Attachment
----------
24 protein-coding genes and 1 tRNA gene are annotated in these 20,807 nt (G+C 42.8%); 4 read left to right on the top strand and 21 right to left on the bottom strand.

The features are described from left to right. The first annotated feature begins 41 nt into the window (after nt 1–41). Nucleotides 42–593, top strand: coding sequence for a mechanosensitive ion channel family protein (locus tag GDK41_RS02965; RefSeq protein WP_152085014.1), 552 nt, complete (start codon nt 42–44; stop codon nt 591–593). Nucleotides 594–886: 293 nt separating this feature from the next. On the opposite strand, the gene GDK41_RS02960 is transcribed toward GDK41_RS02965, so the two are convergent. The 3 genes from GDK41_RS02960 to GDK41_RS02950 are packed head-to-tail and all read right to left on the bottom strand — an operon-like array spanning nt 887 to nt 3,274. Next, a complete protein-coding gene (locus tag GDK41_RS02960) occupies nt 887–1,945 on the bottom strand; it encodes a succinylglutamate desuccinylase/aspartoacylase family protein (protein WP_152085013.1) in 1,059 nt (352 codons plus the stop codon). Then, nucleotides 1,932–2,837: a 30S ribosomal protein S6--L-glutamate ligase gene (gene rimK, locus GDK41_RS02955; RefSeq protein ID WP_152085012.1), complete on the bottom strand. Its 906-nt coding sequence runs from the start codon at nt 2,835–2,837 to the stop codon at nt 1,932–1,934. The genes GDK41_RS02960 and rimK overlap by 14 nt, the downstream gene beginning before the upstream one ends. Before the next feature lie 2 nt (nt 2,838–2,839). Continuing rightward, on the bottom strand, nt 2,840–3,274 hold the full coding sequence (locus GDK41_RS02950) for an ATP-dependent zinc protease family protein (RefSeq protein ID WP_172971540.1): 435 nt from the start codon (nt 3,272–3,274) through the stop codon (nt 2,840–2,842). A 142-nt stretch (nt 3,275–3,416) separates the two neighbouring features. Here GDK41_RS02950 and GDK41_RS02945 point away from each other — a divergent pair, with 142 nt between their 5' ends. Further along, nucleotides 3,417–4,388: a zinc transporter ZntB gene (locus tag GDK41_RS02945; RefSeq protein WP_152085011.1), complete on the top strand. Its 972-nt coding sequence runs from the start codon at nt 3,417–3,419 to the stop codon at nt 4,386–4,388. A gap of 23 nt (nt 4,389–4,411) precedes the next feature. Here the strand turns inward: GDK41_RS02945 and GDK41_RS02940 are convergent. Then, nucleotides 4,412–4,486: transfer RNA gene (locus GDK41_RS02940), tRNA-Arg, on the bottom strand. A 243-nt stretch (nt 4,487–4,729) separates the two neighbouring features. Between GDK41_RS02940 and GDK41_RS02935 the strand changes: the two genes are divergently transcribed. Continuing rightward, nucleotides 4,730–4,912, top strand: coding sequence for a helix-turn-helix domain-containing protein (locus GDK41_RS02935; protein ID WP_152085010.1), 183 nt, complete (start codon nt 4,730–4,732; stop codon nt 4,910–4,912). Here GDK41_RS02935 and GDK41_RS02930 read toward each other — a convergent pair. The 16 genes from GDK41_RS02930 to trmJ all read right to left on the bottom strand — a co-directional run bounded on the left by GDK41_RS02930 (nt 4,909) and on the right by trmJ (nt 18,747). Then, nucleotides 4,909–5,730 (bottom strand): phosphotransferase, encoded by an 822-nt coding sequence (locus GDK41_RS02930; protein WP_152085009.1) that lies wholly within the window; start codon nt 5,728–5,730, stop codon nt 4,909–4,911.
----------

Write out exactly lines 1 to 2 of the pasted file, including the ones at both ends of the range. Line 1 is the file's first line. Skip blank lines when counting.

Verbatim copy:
24 protein-coding genes and 1 tRNA gene are annotated in these 20,807 nt (G+C 42.8%); 4 read left to right on the top strand and 21 right to left on the bottom strand.

The features are described from left to right. The first annotated feature begins 41 nt into the window (after nt 1–41). Nucleotides 42–593, top strand: coding sequence for a mechanosensitive ion channel family protein (locus tag GDK41_RS02965; RefSeq protein WP_152085014.1), 552 nt, complete (start codon nt 42–44; stop codon nt 591–593). Nucleotides 594–886: 293 nt separating this feature from the next. On the opposite strand, the gene GDK41_RS02960 is transcribed toward GDK41_RS02965, so the two are convergent. The 3 genes from GDK41_RS02960 to GDK41_RS02950 are packed head-to-tail and all read right to left on the bottom strand — an operon-like array spanning nt 887 to nt 3,274. Next, a complete protein-coding gene (locus tag GDK41_RS02960) occupies nt 887–1,945 on the bottom strand; it encodes a succinylglutamate desuccinylase/aspartoacylase family protein (protein WP_152085013.1) in 1,059 nt (352 codons plus the stop codon). Then, nucleotides 1,932–2,837: a 30S ribosomal protein S6--L-glutamate ligase gene (gene rimK, locus GDK41_RS02955; RefSeq protein ID WP_152085012.1), complete on the bottom strand. Its 906-nt coding sequence runs from the start codon at nt 2,835–2,837 to the stop codon at nt 1,932–1,934. The genes GDK41_RS02960 and rimK overlap by 14 nt, the downstream gene beginning before the upstream one ends. Before the next feature lie 2 nt (nt 2,838–2,839). Continuing rightward, on the bottom strand, nt 2,840–3,274 hold the full coding sequence (locus GDK41_RS02950) for an ATP-dependent zinc protease family protein (RefSeq protein ID WP_172971540.1): 435 nt from the start codon (nt 3,272–3,274) through the stop codon (nt 2,840–2,842). A 142-nt stretch (nt 3,275–3,416) separates the two neighbouring features. Here GDK41_RS02950 and GDK41_RS02945 point away from each other — a divergent pair, with 142 nt between their 5' ends. Further along, nucleotides 3,417–4,388: a zinc transporter ZntB gene (locus tag GDK41_RS02945; RefSeq protein WP_152085011.1), complete on the top strand. Its 972-nt coding sequence runs from the start codon at nt 3,417–3,419 to the stop codon at nt 4,386–4,388. A gap of 23 nt (nt 4,389–4,411) precedes the next feature. Here the strand turns inward: GDK41_RS02945 and GDK41_RS02940 are convergent. Then, nucleotides 4,412–4,486: transfer RNA gene (locus GDK41_RS02940), tRNA-Arg, on the bottom strand. A 243-nt stretch (nt 4,487–4,729) separates the two neighbouring features. Between GDK41_RS02940 and GDK41_RS02935 the strand changes: the two genes are divergently transcribed. Continuing rightward, nucleotides 4,730–4,912, top strand: coding sequence for a helix-turn-helix domain-containing protein (locus GDK41_RS02935; protein ID WP_152085010.1), 183 nt, complete (start codon nt 4,730–4,732; stop codon nt 4,910–4,912). Here GDK41_RS02935 and GDK41_RS02930 read toward each other — a convergent pair. The 16 genes from GDK41_RS02930 to trmJ all read right to left on the bottom strand — a co-directional run bounded on the left by GDK41_RS02930 (nt 4,909) and on the right by trmJ (nt 18,747). Then, nucleotides 4,909–5,730 (bottom strand): phosphotransferase, encoded by an 822-nt coding sequence (locus GDK41_RS02930; protein WP_152085009.1) that lies wholly within the window; start codon nt 5,728–5,730, stop codon nt 4,909–4,911.